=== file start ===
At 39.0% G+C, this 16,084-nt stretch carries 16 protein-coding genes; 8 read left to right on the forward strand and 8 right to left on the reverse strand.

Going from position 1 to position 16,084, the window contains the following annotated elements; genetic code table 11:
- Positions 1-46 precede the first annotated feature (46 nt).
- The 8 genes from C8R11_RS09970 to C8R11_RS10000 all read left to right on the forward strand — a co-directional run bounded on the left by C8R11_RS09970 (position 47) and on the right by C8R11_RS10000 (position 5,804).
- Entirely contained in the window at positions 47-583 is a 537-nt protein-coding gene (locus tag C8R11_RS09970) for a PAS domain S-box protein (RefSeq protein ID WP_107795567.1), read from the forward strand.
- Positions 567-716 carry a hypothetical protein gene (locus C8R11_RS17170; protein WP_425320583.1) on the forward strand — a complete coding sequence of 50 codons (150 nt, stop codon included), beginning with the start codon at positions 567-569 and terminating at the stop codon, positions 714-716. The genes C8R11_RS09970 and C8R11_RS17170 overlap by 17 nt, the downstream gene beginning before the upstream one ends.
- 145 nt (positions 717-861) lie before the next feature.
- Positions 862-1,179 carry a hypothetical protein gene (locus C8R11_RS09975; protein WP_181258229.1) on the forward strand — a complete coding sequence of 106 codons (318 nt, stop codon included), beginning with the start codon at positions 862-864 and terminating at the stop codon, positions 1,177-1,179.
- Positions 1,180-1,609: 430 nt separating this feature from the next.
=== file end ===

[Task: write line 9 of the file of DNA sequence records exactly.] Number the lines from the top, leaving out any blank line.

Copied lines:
- Positions 1,180-1,609: 430 nt separating this feature from the next.